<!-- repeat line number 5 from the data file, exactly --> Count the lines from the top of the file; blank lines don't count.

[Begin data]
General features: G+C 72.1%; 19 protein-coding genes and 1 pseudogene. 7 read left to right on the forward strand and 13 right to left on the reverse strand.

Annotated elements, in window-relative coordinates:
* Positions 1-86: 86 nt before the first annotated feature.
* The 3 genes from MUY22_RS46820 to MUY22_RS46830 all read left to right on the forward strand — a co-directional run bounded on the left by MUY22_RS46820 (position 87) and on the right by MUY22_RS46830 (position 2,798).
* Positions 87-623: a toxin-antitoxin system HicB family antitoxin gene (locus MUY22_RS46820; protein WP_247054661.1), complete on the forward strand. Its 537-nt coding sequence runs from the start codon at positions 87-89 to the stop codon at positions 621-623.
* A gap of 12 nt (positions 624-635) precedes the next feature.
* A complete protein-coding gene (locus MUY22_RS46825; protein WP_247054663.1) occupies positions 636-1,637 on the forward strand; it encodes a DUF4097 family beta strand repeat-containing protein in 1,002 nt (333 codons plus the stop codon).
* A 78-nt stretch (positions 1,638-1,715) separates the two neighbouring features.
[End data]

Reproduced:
* Positions 87-623: a toxin-antitoxin system HicB family antitoxin gene (locus MUY22_RS46820; protein WP_247054661.1), complete on the forward strand. Its 537-nt coding sequence runs from the start codon at positions 87-89 to the stop codon at positions 621-623.